Trinidad Prime Minister under pressure to dismiss Jack Warner

Former attorney general Ramesh Lawrence Maharaj, in a radio broadcast, disputed statements by Prime Minister Persad Bissessar that she did not know of the existence of the squad questioning whether as chairman of the National Security Council (NSC) she wanted the country to believe that the “illegal Flying Squad” was operating without the knowledge of law enforcement authorities.

“Is she really telling us that as head of the Security Council she knew nothing about it,” Maharaj asked in his statement, adding “this is a blatant untruth”.

On her return from attending the Caribbean Community (CARICOM) Inter-Sessional summit in Haiti last week, Prime Minister Bissessar said she had absolutely no knowledge of the existence of the squad within the Trinidad and Tobago Police Service adding the matter had also never been discussed at the NSC which she chairs.

Persad Bissessar said that there have been headlines “suggesting that some persons may have erroneously perceived a sanctioning of the infamous Flying Squad of the past.

“I have already directed the Minister of National Security to prepare a full report on this matter for the attention of the National Security Council and myself as Chairman of the Council. 

“What I can categorically state at this time is this matter of any ‘New” Flying Squad was never discussed with me or brought to the National Security Council,” she said, adding “any such initiative as a revival or creation of any such police unit must be reviewed by the NSC and must be fully considered and endorsed by the Commissioner of Police who is himself a member of the Council”.

Opposition Leader Dr. Keith Rowley had called on her to shed light on whether or not her administration had given the backing to the establishment of the unit amid allegations by former Flying Squad member, retired police inspector Mervyn Cordner, that he had been approached by National Security Minister Austin “Jack” Warner to re-establish the unit.

Warner has consistently denied Cordner’s claim. The director of the National Security Operations Centre (NSOC) Garvin Heerah, whom Cordner claim was his contact person, is also distancing himself from the matter. Acting Police Commissioner Stephen Williams has also denied knowledge of the unit.

But speaking at a public meeting on Tuesday night, Rowley called on Prime Minister Persad Bissessar to dismiss Warner, warning of plans to mobilise public support to get “rid of him.

“It is a very worrying situation where the prime minister is afraid to fire the minister because the prime minister fears the minister will fire the prime minister,” Rowley said, adding that “when you cannot trust the words of the prime minister it is time to go to the polls and elect a government you can trust”.

Maharaj too felt that the coalition People’s Partnership government “needs to get a fresh mandate” since it has lost “the moral authority to government Trinidad and Tobago”.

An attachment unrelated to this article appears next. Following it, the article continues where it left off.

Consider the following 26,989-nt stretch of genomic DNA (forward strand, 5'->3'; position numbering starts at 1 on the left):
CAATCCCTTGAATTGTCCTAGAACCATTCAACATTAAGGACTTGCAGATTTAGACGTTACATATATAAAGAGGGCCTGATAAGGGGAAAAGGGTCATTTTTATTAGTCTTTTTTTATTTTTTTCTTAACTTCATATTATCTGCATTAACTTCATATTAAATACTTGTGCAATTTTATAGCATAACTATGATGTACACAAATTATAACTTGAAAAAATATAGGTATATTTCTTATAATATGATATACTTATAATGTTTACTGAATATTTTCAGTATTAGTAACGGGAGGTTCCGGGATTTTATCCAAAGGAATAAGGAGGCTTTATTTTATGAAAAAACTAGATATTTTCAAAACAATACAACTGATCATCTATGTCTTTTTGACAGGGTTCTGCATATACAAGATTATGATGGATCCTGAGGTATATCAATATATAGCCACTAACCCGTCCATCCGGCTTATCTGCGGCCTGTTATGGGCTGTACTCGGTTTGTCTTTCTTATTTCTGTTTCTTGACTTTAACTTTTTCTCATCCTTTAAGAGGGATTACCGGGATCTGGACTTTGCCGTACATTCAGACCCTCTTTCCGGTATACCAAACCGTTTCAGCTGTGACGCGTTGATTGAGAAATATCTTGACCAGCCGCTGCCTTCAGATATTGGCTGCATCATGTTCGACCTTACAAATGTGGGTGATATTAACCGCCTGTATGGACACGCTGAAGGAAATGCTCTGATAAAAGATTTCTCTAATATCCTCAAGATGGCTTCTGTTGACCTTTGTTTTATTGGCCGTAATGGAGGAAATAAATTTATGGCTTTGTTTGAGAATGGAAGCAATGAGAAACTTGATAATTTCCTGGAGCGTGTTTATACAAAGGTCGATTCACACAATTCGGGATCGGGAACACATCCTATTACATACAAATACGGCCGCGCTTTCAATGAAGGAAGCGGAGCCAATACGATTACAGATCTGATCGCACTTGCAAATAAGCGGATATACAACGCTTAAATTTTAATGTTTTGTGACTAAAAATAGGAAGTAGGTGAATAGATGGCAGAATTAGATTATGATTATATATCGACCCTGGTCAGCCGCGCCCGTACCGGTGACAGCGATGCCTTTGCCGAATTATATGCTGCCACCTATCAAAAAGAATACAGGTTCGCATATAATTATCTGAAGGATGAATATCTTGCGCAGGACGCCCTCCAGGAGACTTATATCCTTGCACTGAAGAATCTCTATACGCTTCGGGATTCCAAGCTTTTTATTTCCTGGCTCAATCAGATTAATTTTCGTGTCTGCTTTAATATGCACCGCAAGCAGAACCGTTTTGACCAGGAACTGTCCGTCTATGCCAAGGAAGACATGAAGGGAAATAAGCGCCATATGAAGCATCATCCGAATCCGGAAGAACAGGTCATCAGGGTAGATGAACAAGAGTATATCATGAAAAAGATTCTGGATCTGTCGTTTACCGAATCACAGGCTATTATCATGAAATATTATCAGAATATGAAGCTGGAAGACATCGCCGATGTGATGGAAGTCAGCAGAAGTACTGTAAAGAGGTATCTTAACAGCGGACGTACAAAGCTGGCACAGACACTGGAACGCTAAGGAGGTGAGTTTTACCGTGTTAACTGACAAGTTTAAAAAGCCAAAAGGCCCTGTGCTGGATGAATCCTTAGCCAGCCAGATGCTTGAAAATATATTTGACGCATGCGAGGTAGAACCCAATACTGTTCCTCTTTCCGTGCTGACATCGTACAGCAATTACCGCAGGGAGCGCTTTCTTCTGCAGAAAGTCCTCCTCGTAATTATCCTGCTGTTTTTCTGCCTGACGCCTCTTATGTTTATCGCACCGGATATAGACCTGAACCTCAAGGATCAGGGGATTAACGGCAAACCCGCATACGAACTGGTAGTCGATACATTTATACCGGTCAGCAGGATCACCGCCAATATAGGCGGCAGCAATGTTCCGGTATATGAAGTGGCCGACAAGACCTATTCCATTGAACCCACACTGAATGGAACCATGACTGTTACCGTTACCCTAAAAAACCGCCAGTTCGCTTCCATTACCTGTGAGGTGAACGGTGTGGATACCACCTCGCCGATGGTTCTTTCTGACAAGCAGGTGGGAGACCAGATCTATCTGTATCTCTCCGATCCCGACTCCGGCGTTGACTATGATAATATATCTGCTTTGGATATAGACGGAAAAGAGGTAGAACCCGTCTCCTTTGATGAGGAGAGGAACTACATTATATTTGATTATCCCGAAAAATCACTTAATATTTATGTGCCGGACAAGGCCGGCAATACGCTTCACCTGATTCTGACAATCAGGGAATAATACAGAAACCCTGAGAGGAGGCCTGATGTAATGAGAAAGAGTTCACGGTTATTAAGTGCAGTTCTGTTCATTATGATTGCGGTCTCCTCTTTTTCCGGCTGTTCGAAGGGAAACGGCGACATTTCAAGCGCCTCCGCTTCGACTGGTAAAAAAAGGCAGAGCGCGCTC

The former attorney general said had Prime Minister Persad Bissessar truly wanted a report on the issue she could have received it “within hours”  and not have to wait “days” given the fact that information about the squad had been in the public domain since July 2012.

“If the prime minister did not know about the illegal flying squad…she had the powers to get information within hours,” Maharaj said, adding, “the silence of the prime minister would lead any reasonable person to conclude that she did know”.

He said the statement by Prime Minister Persad Bissessar that she had ordered a report from Warner was nothing more “than to buy time and to come up with a public relations plan.

“This is a cover up..This is Kamlagate,” Maharaj said making reference to the “Watergate” incident in the United States that led to the downfall of President Richard Nixon.

Maharaj, who made it clear that he has no intention of seeking political power here, recalled that on assuming office in May 2010, the coalition government had gone about disbanding the Special Anti-Crime Unit of Trinidad and Tobago (SAUTT) claiming its establishment by the then Patrick Manning government was illegal.

He said that the government since coming to office had been engaged in several controversial matters that had enraged the population and the existence of the “illegal Flying Squad” was the latest.

“There is anger and resentment by the population to tell the public the truth,” he said, adding “clearly she believes the public can be easily fooled”.

Both Rowley and Maharaj likened the Flying Squad to the dreaded Mongoose Gang in Grenada and the Tonton Macoute in Haiti and called on the Police Complaints Authority (PCA) and the Police Service Commission (PSC) to conduct independent investigations into the matter.

PSC director Gillian Lucky said that a probe had already started to determine whether there had been breaches of the police regulations. She said that her findings would be sent to the Director of Public Prosecutions (DPP) Roger Gaspard and did not dismiss suggestions that Prime Minister Persad Bissessar could also be quizzed.

Reprinted from Caribbean360

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